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The American Journal of Managed Care February 2015
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A Multidisciplinary Intervention for Reducing Readmissions Among Older Adults in a Patient-Centered Medical Home
Paul M. Stranges, PharmD; Vincent D. Marshall, MS; Paul C. Walker, PharmD; Karen E. Hall, MD, PhD; Diane K. Griffith, LMSW, ACSW; and Tami Remington, PharmD
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Amresh D. Hanchate, PhD; Arlene S. Ash, PhD; Ann Borzecki, MD, MPH; Hassen Abdulkerim, MS; Kelly L. Stolzmann, MS; Amy K. Rosen, PhD; Aaron S. Fink, MD; Mary Jo V. Pugh, PhD; Priti Shokeen, MS; and Michael Shwartz, PhD
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Julie Zissimopoulos, PhD; Geoffrey F. Joyce, PhD; Lauren M. Scarpati, MA; and Dana P. Goldman, PhD
Health Literacy and Cardiovascular Disease Risk Factors Among the Elderly: A Study From a Patient-Centered Medical Home
Anil Aranha, PhD; Pragnesh Patel, MD; Sidakpal Panaich, MD; and Lavoisier Cardozo, MD
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A Multidisciplinary Intervention for Reducing Readmissions Among Older Adults in a Patient-Centered Medical Home

Paul M. Stranges, PharmD; Vincent D. Marshall, MS; Paul C. Walker, PharmD; Karen E. Hall, MD, PhD; Diane K. Griffith, LMSW, ACSW; and Tami Remington, PharmD
A collaborative practice model to reduce hospital readmissions from an outpatient environment.
ABSTRACT
Objectives

To evaluate the effectiveness of a multidisciplinary practice model consisting of medical providers, clinical pharmacists, and social workers on reducing 30-day all-cause readmissions.

Study Design
Retrospective cohort study.

Methods
This study included adults 60 years or older discharged from a large academic medical center. Patients were grouped as either receiving the primary care-based transitional care program (intervention group) or usual care (control group) after an index hospitalization. Only 1 index hospitalization was included per patient. All-cause 30-day readmission rates between propensity score matched study groups were analyzed by intention-to-treat, per protocol, and as-treated methods. Secondary outcomes included time to readmission, subgroup analysis, process measures, and cost avoidance influence of covariates on chance of readmission measured by logistic regression.

Results
Over 27 months, 19,169 unique patients had 18,668 index hospitalizations and 572 interventions scheduled after discharge. Among matched subjects, 30-day readmission rates were not significantly different between those scheduled for the intervention and those never scheduled (21% vs 17.3%, respectively; P = .133). However, when those completing the intervention (n = 217) were examined, readmission rates were significantly reduced (11.7% vs 17.3%, respectively; P <.001). Likewise, time to readmission was significantly longer among those receiving the intervention (18 ± 9 days compared with 12 ± 9 days with usual care; P = .015) and potential cost avoidance was observed only when the intervention was completed.

Conclusions
A community-based multidisciplinary transitional care program may reduce hospital readmissions among older adults.

Am J Manag Care. 2015;21(2):106-113
A patient-centered medical home (PCMH)-based post hospital discharge intervention with a clinical pharmacist, social worker, and primary care provider may reduce readmission rates among older patients when performed soon after discharge.
  • Older adults are at high risk for hospital readmission.
  • A PCMH-based intervention allows collaboration between the outpatient team and promotes responsive care to the patients’ evolving needs.
  • A multidisciplinary intervention may identify more threats to recovery among a high-risk older population than any single discipline alone.
  • PCMHs and other coordinated care models offer opportunities to implement effective transitions of care interventions.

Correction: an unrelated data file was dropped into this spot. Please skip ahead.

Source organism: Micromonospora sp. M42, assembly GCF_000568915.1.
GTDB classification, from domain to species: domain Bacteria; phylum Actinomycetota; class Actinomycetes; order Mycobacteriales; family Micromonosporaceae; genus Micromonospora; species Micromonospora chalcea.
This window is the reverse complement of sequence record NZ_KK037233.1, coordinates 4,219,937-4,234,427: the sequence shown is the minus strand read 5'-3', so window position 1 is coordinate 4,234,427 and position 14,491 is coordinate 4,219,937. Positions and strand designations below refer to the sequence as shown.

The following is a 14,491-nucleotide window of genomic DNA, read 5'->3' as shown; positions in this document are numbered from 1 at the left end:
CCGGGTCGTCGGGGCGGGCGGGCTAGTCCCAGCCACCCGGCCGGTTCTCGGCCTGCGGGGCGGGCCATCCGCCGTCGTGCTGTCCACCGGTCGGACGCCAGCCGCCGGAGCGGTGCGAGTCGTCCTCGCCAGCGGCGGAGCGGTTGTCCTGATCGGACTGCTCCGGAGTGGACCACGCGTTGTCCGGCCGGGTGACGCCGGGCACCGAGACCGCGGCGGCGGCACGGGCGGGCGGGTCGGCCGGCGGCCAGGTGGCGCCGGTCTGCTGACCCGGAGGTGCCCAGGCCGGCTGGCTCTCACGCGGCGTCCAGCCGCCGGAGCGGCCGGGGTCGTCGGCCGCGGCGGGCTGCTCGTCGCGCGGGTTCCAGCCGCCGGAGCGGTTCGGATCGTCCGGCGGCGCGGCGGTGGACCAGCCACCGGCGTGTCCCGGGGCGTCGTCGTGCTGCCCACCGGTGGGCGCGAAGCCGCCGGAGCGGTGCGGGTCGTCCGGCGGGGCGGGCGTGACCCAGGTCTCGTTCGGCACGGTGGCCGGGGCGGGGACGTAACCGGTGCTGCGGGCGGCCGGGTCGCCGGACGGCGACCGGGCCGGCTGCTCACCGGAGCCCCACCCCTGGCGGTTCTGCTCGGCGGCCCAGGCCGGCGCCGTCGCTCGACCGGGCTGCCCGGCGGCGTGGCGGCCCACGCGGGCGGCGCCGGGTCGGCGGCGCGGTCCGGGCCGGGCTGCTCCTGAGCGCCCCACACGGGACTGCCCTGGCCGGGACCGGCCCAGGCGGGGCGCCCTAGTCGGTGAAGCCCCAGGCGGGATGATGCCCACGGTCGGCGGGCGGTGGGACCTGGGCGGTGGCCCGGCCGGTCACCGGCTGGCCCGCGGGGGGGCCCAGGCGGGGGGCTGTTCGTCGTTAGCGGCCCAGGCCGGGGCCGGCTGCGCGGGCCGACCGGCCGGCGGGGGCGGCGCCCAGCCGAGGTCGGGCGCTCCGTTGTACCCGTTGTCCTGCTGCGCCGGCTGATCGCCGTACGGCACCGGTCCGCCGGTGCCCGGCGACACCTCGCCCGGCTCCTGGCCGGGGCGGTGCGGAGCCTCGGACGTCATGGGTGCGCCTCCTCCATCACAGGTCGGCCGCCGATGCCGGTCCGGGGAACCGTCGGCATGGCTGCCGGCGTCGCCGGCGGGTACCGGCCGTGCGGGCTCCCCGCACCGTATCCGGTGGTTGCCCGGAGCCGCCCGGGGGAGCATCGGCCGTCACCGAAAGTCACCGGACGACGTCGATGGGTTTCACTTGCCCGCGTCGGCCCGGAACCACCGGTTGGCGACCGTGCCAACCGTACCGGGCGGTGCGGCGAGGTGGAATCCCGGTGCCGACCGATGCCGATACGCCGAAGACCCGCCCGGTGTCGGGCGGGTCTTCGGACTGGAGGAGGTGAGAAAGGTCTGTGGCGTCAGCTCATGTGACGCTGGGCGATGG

Older adults are an exceptionally vulnerable population during transitions of care. Nearly one-fifth of hospitalized Medicare beneficiaries are rehospitalized within 30 days, with fewer than half having a physician visit between the time of discharge and rehospitalization.1 These rehospitalizations have been estimated to account for roughly $44 billion per year in hospital costs2—three-fourths of which are viewed as potentially avoidable.3

In 2 recent reviews of published research on transitions-of-care activities,4,5 no universal intervention was found to be effective at reducing 30-day readmission rates in either older or younger adults. However, shared characteristics of many successful interventions include activities taking place before, during, and after discharge provided by multiple members of the allied health professional team.4,5 Care coordination in older adults is especially challenging due to complex medical and social needs.6 Many transitions of care interventions have provided reduced readmissions in this high-risk population.7-14 Koehler found that the most successful of these interventions in older adults are ones that continue in the outpatient setting.15 Despite cost and quality concerns with poor transitions of care, however, traditional reimbursement models have disincentivized institutions from implementing high-quality care coordination efforts until recent federal healthcare reform.16

With value-based hospital payment penalties now in place for excessive 30-day readmission rates, and a call for improved care coordination by the Affordable Care Act, improved models of care are necessary.17,18 Patient-centered medical homes (PCMHs) are designed to achieve the triple aim of higher quality, improved satisfaction, and lower costs through patient-centered, coordinated primary care. The PCMH structure is well suited to implement care coordination activities for patients in the outpatient setting. While evidence for PCMHs accomplishing the triple aim is mostly favorable, some studies have found increased costs, and the volume of high-quality evidence is limited.19-21 Comparison among high-quality evaluations is difficult due to the varying design of programs, incorporation of PCMH components, and different target populations. Additional evaluations of PCMH interventions have been called for.19,20 The purpose of this retrospective cohort study was to describe the characteristics and feasibility of implementing a multidisciplinary PCMH-based post discharge intervention, and to determine the effect of the intervention on the rate of all-cause 30-day readmissions.

METHODS

Study Setting

This study was conducted within the academic health system, whose physician group practices began participating in a Medicare prototype accountable care organization demonstration project in 2005.22 The Transitional Care Program (TCP) is one of numerous programs created to improve care and contain costs. The study protocol was reviewed and approved by the health system institutional review board.

Transitional Care Program